Often, there are times where you need to prove yourself. Sports teams are the best example of this, as their fan bases demand only the best year in and year out. When it comes to the market, you could make the same argument with stocks and their fan bases (investors). There are times when a company needs to prove itself, be it for one quarter, a year, etc. Today, I'm here with 8 names that each have something to prove, whether over the short term (like an earnings report) or long term (current business plan).
The global retailing giant needs to prove it can become profitable, and as an associated item, have positive cash flow. Amazon did actually lose money for the full year in 2012 on a GAAP basis, and although a profit is forecasted this year, estimates continue to come down. In the past 90 days, estimates have been reduced from $1.30 to $0.87, so a bad Q3 or poor Q4 could easily push Amazon to a very small profit or even a loss for the year.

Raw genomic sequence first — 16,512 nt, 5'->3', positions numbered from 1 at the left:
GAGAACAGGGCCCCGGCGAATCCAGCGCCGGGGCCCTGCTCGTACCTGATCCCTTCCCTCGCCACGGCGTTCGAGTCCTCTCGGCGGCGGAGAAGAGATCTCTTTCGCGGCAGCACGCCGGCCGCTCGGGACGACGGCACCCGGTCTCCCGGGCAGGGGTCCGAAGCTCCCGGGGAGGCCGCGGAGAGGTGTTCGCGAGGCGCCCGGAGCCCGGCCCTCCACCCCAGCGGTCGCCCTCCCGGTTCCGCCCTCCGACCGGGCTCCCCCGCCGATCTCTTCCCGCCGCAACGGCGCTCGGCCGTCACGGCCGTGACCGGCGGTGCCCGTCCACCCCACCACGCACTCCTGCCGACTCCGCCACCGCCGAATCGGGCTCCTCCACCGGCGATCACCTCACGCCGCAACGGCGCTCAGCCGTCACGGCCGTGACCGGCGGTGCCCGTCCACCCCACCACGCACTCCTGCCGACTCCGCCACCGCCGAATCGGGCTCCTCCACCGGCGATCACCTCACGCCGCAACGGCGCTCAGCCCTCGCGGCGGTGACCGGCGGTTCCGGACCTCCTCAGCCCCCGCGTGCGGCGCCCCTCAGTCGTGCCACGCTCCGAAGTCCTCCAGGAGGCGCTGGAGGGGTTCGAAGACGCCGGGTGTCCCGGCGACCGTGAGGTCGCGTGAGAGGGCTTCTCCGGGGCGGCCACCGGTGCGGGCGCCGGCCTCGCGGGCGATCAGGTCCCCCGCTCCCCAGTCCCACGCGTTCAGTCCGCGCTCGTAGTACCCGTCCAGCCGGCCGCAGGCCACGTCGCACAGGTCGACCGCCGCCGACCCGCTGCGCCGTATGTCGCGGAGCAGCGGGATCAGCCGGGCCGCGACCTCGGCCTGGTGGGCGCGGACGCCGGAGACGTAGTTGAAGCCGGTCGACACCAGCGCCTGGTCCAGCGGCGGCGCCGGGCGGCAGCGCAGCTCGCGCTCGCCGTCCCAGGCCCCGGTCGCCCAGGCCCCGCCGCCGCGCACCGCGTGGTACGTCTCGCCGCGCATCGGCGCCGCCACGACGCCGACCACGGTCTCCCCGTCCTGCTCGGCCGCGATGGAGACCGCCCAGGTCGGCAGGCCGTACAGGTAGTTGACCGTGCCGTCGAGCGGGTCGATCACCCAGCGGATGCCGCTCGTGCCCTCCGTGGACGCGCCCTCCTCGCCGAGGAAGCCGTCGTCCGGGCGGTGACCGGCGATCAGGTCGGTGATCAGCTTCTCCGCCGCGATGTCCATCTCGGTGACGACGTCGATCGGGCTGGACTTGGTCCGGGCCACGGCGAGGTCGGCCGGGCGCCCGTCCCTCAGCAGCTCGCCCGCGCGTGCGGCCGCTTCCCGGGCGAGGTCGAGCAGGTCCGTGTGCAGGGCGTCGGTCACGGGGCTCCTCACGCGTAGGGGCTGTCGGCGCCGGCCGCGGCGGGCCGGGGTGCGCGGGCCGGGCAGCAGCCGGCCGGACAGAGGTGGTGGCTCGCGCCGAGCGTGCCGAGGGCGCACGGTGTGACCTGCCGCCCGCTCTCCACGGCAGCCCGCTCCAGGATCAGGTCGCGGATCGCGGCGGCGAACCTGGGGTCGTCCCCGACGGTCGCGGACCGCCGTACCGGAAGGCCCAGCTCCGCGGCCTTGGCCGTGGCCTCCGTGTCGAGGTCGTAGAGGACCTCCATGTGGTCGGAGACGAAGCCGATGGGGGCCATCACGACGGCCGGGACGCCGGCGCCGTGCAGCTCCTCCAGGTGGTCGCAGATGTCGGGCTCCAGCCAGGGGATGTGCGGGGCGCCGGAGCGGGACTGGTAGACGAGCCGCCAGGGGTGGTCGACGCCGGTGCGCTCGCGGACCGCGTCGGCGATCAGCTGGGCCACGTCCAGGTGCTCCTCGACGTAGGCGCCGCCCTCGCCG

It's not just the profitability that's a concern. Amazon's cash flow has been very poor as well. In the first half of this year, Amazon's cash from operating activities was a negative $1.49 billion. While that's actually an improvement over last year's period, and not uncommon for this time period, Amazon spent over $1.52 billion on capital expenditures and another $251 million on acquisitions. Over the past 12 months, they've had operating cash flow of $4.53 billion, but had capex and acquisitions of $4.59 billion. Basically, they are spending everything that they bring in and then some.
Just read this part of a Seeking Alpha Market Current in regards to a recent Barron's piece on Amazon:
Analysts willing to venture a guess see earnings of $10.61 per share in 2016. To hit it, Amazon would need to continue to grow revenues at more than a 20% annual pace while expanding operating margins to 4% from 1% now. Plausible? Sure. But if the stock were to climb 10% per year over the next three, shares for the far more mature company would still trade at 40x those hopeful earnings.
Even if Amazon were to hit that $10.61 in 2016 earnings, at current prices that would still imply a valuation of 30 times that year's earnings, and that is still an expensive valuation. I'd venture a guess that Amazon's 2016 profit won't be half of that, at best. Now I've been arguing that Amazon should trade on price to sales, but even then, I still say the stock is a bit overvalued. For Amazon to prove that it deserves its current valuation, some profits and positive cash flow would certainly help.
Deckers Outdoor (DECK):